The Loop Newspaper - Tehachapi's Online Community News & Entertainment Guide

By Midge Lyndee
Book Review 

Going for a walk

The TALE: Tehachapi Art, Literature and Entertainment

 

May 14, 2022

As the weather becomes more moderate, many people are itching to get out and enjoy wide open spaces and big skies. Hikers are challenged on mountain trails, picnics are enjoyed under towering trees, walks through meadows of wildflowers soothes the soul. All are possible in Tehachapi, throughout California and beyond.

I decided to look beyond when choosing books for this review. I came across a nice little story that took place on an island off the coast of Washington State. Jonathan Edward Durham wrote “Winterset Hollow” as a book within a book, the first book being a children’s fairy tale about a rabbit, a toad, a fox and a bear.

This well beloved book is then highlighted in the second story about Eamon, Caroline and Mark who travel to the island where the fantasy was written as an homage to the author and their love for the story. What they didn’t realize is that their fantasy story was to come to life on that island. Is it not a child’s dream to see their favorite fantasy come alive? Or as an adult, to see the characters as tall as their grown up bodies? What could be more exciting? It made me wonder which favorite book I wish would come alive, to walk and talk with characters I have loved so well.

This is how the story in “Winterset Hollow” begins… After standing on a rickety pier with a group of other fans of the Winterset story, Eamon, Caroline and Mark along with the rest, are ferried over to a distant island that cannot be seen from shore. Traveling in a rather dilapidated fishing trawler, some fought sickness from bouncing ocean waves. All were ready to disembark and walk the beach and up a path to a large locked metal gate. They could see the sprawling mansion in the distance, but only the top of the roof with its gables.

Some came prepared to leave messages at the gate, most reflecting fond childhood memories, thankful for the happiness the story had brought into their lives. A story of Runnymead the rabbit who had a wanderlust and wanted to go beyond the forbidden hedges, Flackwell the toad who could cook magnificent banquets of delectable foods, Finn the wiley fox and Bing the huge bear who was the builder of many great things. Then there was Barley Day, a once a year celebration with wonderful food and merriment. The day they landed on the island happened to be Barley Day! And the sudden dash of a rabbit in the brush inside the gate was exciting. But the fence, made of metal bars and two stories tall, was impossible to climb.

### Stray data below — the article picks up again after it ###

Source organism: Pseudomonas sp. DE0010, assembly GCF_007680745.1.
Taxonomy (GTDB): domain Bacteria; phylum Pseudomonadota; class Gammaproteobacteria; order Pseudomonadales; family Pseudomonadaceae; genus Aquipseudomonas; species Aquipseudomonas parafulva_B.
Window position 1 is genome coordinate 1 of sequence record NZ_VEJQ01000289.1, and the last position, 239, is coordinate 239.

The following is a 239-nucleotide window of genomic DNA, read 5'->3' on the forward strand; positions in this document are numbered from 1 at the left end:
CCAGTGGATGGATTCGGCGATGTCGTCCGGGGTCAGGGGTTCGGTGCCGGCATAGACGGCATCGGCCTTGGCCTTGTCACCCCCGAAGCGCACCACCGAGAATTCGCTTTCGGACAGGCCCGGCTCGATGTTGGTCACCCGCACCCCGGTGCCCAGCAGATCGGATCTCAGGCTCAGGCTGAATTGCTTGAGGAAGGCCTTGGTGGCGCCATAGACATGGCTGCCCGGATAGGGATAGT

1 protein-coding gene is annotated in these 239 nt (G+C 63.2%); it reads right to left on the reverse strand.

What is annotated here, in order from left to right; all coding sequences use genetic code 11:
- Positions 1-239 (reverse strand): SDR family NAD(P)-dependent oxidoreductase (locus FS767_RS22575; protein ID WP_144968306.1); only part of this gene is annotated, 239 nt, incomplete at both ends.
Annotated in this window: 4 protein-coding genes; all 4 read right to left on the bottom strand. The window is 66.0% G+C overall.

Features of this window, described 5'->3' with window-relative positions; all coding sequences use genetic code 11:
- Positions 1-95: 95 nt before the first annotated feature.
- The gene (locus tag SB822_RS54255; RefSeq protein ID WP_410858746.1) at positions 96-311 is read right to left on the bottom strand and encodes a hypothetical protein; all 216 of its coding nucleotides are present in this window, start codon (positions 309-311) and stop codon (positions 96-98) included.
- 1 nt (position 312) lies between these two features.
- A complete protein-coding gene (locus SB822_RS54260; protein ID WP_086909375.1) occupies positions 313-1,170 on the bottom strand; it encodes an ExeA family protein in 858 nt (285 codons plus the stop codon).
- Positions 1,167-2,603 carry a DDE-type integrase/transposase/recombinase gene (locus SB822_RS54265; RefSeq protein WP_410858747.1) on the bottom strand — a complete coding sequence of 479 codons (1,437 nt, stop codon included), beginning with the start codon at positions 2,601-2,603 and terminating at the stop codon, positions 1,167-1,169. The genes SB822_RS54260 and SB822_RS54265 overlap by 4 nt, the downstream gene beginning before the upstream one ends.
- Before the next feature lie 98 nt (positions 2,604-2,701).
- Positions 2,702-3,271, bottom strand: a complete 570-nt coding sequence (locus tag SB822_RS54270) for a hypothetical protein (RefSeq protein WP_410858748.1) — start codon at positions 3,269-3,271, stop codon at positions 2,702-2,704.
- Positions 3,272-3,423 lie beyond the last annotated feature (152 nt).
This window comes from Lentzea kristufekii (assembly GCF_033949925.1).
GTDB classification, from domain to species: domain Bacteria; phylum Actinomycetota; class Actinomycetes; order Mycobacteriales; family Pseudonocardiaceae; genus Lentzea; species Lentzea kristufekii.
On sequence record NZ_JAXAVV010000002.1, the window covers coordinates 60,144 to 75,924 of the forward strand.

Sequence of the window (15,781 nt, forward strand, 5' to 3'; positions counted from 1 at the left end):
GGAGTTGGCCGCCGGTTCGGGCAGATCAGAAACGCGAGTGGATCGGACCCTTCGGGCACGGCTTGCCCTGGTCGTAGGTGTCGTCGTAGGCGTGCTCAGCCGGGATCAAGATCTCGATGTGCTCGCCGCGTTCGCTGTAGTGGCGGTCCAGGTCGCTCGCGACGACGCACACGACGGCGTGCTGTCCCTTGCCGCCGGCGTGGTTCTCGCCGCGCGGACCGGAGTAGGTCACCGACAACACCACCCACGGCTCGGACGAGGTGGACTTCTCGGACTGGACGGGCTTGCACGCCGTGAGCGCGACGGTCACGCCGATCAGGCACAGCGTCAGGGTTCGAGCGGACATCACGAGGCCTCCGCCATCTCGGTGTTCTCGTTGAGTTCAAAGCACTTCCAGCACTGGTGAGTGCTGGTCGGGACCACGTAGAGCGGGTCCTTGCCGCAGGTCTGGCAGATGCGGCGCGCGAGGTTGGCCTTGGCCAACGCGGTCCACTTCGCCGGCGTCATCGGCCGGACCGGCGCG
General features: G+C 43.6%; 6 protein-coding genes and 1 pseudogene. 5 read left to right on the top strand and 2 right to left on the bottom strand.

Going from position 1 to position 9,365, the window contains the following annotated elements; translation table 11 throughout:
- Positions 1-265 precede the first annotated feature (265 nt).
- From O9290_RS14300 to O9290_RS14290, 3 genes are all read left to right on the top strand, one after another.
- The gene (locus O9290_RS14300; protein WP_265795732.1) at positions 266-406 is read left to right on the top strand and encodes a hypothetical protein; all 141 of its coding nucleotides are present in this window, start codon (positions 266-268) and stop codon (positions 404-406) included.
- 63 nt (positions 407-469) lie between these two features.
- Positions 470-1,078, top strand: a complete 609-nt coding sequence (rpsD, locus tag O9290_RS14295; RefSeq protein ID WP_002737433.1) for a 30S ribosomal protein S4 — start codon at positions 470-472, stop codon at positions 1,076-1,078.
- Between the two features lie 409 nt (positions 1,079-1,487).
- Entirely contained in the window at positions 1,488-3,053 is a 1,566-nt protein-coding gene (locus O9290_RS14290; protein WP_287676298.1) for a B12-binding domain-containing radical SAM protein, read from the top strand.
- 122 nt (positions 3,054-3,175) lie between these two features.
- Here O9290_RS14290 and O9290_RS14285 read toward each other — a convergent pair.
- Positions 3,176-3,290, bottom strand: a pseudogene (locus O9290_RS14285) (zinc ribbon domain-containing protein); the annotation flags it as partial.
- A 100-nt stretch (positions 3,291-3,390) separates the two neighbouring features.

Leaving the others at the gate to reminisce, Eamon, Caroline and Mark decided to hike a worn path above the beach. They came across an immense felled tree that had toppled the metal fence with room enough to crawl through. Their walk became a hike through a forest of trees, into beautiful wide meadows with a meandering creek. A beautiful day! But I would be remiss if I didn’t warn you that in spite of laying out to you a lovely fantasy come alive, be careful what you wish for. I do not want to spoil the story with all of its surprises, the twists and turns. But caution is needed when going deeper into this book. Just as in real life, a fantasy can be brutal. Take on this book with that in mind!

“The Call of the Wild” by Jack London is another story that draws the reader into nature. This time it is through the eyes and senses of a domesticated dog named Buck who is taken from his beloved owner and forced into servitude as a sled dog in the Klondike Gold Rush, 1890s Yukon in Alaska. In “Call of the Wild,” the reader sees the land, thick forests, rugged mountains and glorious meadows plus deep snow. The intrusion of man and the hierarchy of canines are told through the dog’s perspective. Doesn’t the wild, at times, call us all?

But if you do not feel up to island fantasy with an edge or the brutal life of a dog gone wild, perhaps “The Hike” by Alison Farrel will fulfill your desire to move through nature. The children “run like maniacs” with freedom in the forest until they slow to identify plants and enjoy the animals that cross their path. Both a delightful and informative adventure.

Sometimes, when we cannot get out to explore, books can take us to the places we desire. Sometimes reading about nature encourages us to step outside and do some exploring on our own. Baby steps are okay. We have Philip Marx Central Park with its tall trees that whisper mysteries and Mountain Park with a canopy of trees that spreads across the hillsides like a thick green quilt. Both are filled with many wondrous living things. Nature calls us all to itself, one way or another. Enjoy!

Good books.

Good reading.

*Midge Lyn’dee is a fictional character used for the purpose of entertainment though the reviews are real and sincere.

 
 

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